KARACHI: Pakistan’s preparation for next month’s ICC T20 World Championships in Australia is set to begin.
There is nothing better for the national team than welcoming England ahead of the away game for the first time in 17 years. The tour kicks off on Tuesday with the first of the seven Twenty20 Internationals here at the National Stadium.
The series will show how Pakistan gear up for the World Cup after a disappointing conclusion to their Asian Cup campaign in which they were beaten in the final by outsiders Sri Lanka.
Pakistani skipper Babar Azam was unexpectedly one of the team’s worst players during the tournament, scoring 68 runs in six games as the opener. The home series in England could get Babar going just in time and the right-hander is looking forward to getting back to his usual form.
“The series is important to me personally and I will try to get my form back [in it]’ Babar told reporters on Monday.
“It’s important not to think too much during a bad patch, and it’s important to keep things simple and keep believing.”
The number of games in the series is a delicious prospect not just for Babar but for the entire Pakistan squad and the skipper said it was important to make the most of the opportunity.
“England came after 17 years, it will be a big series,” said the 26-year-old. “We’re pretty excited as a team, seven games before the World Cup is a big deal and we’ll try to take advantage of that opportunity.”
The series also provides the perfect stage for Pakistani opening couple Babar and Mohammad Rizwan to shrug off the criticism they faced during the Asian Cup for failing to score big in the six power play overs.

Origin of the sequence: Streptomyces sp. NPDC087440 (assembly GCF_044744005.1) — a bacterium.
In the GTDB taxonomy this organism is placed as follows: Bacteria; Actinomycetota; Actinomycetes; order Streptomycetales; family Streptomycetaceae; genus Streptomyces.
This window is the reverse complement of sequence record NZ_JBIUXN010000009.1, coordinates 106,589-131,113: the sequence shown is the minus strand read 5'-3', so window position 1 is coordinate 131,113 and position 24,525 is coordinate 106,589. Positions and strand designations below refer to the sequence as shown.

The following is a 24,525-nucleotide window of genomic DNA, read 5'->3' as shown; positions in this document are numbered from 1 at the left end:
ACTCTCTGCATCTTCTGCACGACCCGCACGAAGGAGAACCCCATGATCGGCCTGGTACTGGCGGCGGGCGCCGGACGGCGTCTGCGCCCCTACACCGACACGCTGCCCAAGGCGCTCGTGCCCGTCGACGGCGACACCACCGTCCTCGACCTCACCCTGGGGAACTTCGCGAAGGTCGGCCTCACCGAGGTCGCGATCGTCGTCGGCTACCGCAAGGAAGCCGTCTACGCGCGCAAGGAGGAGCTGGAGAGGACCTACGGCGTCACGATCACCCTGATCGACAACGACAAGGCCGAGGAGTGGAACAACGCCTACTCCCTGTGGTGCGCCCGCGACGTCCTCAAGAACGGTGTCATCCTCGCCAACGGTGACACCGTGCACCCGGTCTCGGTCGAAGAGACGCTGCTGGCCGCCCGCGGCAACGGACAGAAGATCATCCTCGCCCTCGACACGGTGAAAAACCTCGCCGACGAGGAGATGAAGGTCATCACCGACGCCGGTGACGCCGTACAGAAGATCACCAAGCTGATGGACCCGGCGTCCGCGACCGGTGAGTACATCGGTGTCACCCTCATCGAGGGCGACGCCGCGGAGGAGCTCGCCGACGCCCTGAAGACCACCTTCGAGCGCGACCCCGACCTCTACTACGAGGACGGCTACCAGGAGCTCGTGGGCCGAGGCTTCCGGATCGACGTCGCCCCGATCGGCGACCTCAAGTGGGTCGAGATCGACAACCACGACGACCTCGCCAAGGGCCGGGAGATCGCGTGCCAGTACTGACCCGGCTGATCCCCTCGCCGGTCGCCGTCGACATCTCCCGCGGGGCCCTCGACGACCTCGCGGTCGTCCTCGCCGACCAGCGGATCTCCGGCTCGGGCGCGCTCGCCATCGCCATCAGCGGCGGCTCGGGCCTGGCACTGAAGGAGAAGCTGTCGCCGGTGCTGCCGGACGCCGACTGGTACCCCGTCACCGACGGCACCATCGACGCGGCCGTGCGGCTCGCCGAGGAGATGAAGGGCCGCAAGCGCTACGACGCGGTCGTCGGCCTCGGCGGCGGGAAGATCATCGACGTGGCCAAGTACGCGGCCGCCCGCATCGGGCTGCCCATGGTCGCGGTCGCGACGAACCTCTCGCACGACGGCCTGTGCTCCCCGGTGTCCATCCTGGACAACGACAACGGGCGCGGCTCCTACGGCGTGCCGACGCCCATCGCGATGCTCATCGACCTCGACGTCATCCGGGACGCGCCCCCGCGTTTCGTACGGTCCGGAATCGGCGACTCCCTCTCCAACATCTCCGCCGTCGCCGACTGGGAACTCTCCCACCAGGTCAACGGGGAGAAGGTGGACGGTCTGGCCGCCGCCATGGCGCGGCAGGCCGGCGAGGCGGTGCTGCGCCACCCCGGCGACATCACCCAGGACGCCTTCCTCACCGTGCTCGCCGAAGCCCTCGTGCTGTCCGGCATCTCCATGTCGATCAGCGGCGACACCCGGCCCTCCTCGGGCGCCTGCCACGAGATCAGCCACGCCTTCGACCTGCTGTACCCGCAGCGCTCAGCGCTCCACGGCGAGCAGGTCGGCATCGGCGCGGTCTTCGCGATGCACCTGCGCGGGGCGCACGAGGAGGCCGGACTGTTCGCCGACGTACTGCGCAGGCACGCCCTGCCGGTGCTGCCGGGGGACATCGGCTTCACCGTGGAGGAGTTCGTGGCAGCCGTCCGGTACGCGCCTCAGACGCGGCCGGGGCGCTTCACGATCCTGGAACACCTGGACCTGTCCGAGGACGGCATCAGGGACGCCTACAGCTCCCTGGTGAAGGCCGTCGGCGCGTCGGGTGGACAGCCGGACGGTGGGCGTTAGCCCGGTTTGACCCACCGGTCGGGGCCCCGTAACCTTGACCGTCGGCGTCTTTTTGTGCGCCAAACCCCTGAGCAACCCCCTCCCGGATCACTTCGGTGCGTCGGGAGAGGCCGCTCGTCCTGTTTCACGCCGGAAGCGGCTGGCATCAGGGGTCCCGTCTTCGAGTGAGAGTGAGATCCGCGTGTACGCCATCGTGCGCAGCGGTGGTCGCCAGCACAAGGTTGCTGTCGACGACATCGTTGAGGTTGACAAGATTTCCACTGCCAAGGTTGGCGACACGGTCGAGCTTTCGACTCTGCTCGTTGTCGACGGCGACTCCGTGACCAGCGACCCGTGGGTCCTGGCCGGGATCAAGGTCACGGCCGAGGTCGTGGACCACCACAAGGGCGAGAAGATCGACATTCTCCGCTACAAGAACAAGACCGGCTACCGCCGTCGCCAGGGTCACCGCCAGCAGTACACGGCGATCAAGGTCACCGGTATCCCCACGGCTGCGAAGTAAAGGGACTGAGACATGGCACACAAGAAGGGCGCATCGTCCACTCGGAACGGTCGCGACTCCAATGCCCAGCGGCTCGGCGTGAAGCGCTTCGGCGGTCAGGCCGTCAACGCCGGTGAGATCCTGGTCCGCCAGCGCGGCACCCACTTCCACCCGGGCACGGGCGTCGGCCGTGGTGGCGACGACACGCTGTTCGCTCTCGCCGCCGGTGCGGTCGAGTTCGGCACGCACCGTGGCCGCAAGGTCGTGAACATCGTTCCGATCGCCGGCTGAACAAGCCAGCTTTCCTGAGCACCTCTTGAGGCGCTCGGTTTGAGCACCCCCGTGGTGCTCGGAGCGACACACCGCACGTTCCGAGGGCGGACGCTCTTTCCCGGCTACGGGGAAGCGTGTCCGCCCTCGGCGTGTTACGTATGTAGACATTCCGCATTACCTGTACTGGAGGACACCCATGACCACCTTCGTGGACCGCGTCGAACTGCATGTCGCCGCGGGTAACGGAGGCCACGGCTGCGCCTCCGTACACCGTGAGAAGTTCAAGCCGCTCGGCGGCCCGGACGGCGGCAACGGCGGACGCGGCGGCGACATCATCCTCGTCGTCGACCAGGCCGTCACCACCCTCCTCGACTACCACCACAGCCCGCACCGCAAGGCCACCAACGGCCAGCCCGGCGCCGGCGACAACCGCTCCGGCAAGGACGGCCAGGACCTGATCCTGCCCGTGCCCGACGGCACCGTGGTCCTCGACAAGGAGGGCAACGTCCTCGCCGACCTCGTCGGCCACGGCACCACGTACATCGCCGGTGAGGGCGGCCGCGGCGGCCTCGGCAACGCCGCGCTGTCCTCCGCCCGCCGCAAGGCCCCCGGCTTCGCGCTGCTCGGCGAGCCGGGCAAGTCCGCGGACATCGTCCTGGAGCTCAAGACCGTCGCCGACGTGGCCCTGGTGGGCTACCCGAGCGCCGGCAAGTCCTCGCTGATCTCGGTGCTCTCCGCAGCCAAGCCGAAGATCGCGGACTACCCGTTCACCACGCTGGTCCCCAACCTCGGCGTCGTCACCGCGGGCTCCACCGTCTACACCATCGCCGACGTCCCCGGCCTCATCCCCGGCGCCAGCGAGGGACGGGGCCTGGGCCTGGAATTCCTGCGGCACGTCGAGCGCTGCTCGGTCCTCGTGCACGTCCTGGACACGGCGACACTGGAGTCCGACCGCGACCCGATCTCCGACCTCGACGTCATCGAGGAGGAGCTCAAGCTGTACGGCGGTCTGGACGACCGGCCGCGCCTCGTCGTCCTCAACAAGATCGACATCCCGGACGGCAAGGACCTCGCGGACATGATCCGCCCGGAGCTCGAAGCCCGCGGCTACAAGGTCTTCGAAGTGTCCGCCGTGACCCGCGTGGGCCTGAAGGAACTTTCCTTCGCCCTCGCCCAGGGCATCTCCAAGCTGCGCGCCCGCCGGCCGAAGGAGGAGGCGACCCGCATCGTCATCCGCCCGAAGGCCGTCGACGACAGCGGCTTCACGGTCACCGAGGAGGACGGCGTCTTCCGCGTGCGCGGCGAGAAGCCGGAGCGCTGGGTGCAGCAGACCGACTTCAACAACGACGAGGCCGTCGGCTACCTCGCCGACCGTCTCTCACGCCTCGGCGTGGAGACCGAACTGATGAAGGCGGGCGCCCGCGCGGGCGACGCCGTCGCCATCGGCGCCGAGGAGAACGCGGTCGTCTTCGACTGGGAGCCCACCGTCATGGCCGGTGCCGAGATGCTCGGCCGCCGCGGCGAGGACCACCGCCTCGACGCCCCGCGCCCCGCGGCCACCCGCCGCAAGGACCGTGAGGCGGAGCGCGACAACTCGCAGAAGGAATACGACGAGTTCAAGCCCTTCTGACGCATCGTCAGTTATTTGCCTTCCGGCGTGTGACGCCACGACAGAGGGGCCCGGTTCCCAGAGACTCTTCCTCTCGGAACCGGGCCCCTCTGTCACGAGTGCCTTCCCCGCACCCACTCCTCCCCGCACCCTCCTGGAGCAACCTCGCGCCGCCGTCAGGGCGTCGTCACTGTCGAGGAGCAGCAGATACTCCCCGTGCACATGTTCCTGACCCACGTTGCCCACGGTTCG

Babar believes he and Rizwan don’t rely on a one-dimensional approach when they are on the brink and said their pairing has helped Pakistan win numerous games.
“Our inaugural partnership has been quite successful over the past two years,” he said. “The dynamic we create helps the middle order. When we hit, different scenarios, the conditions, the opponents, the requirements of the game come into play.
“The partnership has brought many achievements to Pakistan. If one of us gets off, the other tries to go to the end.”
The Pakistan captain stepped up to defend the middle class, who came under fire when Iftikhar Ahmed cost the national side the Asian Cup final with a nearly-circumferential 32.
Babar preferred to look on the bright side, citing mediocre performances by Mohammad Nawaz and Shadab Khan against India and Afghanistan during the Super Four stage of the tournament.
“While I was worried about my own form, I was really happy that our middle class did well,” he said. “It got us big matches in different situations.”
PERFECT T20 WICKET
As the England series marks the start of Pakistan’s packed international season at home, new pitches have been prepared at the national stadium.
On all three training days, the players of both teams effortlessly practiced attack shots into the nets. Babar expects them to put on a good show for the fans. “The wickets are new and I think it’s going to be a good one, the perfect T20 wicket and there’s going to be good competition,” he said.
Goal money from the first T20 is to be donated to people affected by the recent floods that have devastated a third of the country. While England have announced their players and cricket board will raise funds for the victims, Babar said Pakistani players have also decided to donate match fees from their Asian Cup opening match.
“Humanity should prevail and it has because people have reached out to help as they always have when Pakistan has faced times like this,” said Babar, as Pakistan wear a brand new kit design in the series will introduced before the world Mug.
Published in Dawn, September 20, 2022